The best known, and most widely used, model for PPP projects is the Private Finance Initiative (PFI) first introduced by the UK Government in 1990.

Fifteen years later the Scottish Government replaced PFI with the NPD model, in which the Scottish Government set up initially five hub companies between 2010 and 2012 to deliver community infrastructure projects overseen by the public infrastructure quango, the Scottish Futures Trust.

All the contracts are linked to project companies referred to as Special Purposes Vehicles (SPV) to provide the money for delivery while the annual payments in the main allow the companies to repay their lenders.

The Scottish Government has been moving away from the hub and NPD schemes to new way of private financing new projects called the Mutual Investment Model (MIM) which contains many of the features of NPD and PFI.

And SAPP has said that there that private-public finance schemes should now be abolished and that alternatives for paying for infrastructure schemes should be sought.

It said: “PPPs are poor value for money: projects are highly lucrative for the private sector, hidden debt is accumulated for local councils and limited public finances are misused.

“Enlisting private finance to build and maintain Scotland’s public infrastructure is a costly affair.

“In addition to the high interest costs, PPP projects also burden local councils with high fees for accountancy, legal advice and consultancy.

“We worry that private bodies, who stand to gain extraordinary profits from the continuation of the use of PPP, are influencing discussions about the model and hindering an active pursuit of alternatives.”

Concerns have been raised that ministers are not monitoring whether PPP firms are selling on their debts, making it hard to establish how effective its policy of profit capping has been in limiting overall private sector returns.

And there are concerns that stakes in building project firms can be bought and sold, meaning their ownership can always change.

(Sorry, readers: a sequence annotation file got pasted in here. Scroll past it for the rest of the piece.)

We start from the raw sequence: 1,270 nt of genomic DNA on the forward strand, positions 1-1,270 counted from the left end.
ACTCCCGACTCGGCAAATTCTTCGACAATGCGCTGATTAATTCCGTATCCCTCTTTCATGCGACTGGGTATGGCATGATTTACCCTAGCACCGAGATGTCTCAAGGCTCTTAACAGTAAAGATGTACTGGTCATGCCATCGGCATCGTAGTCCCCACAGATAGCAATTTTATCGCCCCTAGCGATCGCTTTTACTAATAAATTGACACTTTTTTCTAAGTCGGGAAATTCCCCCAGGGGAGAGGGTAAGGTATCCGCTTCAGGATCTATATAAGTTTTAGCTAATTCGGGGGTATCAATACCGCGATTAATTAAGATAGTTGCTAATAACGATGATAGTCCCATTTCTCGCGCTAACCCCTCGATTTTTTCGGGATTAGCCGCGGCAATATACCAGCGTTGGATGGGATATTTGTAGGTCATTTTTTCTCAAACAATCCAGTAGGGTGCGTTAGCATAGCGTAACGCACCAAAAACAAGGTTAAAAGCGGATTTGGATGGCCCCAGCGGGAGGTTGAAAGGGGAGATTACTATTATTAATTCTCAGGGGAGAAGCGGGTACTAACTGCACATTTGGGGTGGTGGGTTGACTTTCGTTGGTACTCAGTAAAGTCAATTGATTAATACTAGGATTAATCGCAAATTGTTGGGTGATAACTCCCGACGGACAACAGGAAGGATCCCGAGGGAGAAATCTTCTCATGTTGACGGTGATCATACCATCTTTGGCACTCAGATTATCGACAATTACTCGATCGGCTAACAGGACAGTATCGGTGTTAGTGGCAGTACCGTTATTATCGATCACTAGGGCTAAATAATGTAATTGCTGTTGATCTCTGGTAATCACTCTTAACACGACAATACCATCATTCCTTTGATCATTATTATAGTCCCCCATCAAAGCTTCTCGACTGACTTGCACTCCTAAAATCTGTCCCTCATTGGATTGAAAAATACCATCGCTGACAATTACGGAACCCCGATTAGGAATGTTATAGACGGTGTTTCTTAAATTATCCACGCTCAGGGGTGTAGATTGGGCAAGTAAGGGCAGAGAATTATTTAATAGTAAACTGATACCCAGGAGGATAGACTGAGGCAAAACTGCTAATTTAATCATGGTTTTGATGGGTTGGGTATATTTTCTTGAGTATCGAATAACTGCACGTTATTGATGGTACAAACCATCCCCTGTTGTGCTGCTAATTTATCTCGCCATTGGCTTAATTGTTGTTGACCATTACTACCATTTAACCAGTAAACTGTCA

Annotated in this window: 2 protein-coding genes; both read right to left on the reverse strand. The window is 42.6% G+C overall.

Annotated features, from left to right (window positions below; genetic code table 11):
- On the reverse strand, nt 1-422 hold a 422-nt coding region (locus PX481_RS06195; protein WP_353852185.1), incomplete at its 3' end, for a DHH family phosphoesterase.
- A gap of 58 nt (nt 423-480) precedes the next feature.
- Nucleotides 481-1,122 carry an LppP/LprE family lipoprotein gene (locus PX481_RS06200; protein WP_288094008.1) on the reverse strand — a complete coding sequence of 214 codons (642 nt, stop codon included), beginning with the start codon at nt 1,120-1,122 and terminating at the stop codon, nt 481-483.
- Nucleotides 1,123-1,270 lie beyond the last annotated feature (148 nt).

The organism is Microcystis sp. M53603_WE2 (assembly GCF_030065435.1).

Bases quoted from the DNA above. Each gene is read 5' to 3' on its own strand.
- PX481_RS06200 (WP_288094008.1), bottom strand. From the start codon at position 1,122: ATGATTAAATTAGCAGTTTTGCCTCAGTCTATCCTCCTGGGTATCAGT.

The Herald:

Dr Whitfield raised concerns that the complex corporate web of the finance deals show that tax havens are being used despite continued criticism of their role because they maximize profits by minimising taxation and provide a high level of secrecy of financial and business matters.

He said that the companies in tax havens are likely to raise capital from financial institutions and to negotiate supply or labour contracts with other companies operating in the same or similar tax havens.

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He raised concerns that the data of private finance company investors provided by the Scottish Futures Trust fails to report the scale of the use of tax havens both at the time of contract signature and in subsequent years.

“The complexity of multiple companies and investment vehicles combined with the use of tax havens and private investment for public infrastructure inevitably leads to multiple layers of ownership, disclosure and additional costs in corporate structures and annual audit costs. It also provides multiple activities from which profits can be gained,” he said.

“The secrecy of tax havens imposes constraints particularly with regard to financial issues but also in regard to company compliance with international, national and local regulations such as operational practices, health and safety and employment regulations.

“The SFT and Scottish Government must actively ensure that the use of tax havens in Scottish public infrastructure projects should be banned in future proposals.”

A Scottish Government spokesperson said: “PFI was replaced with a new approach helping secure investment and value by sharing profits between the public and private sector.

“The Scottish Government’s borrowing powers are restricted by the current limits on the powers of the Scottish Parliament.”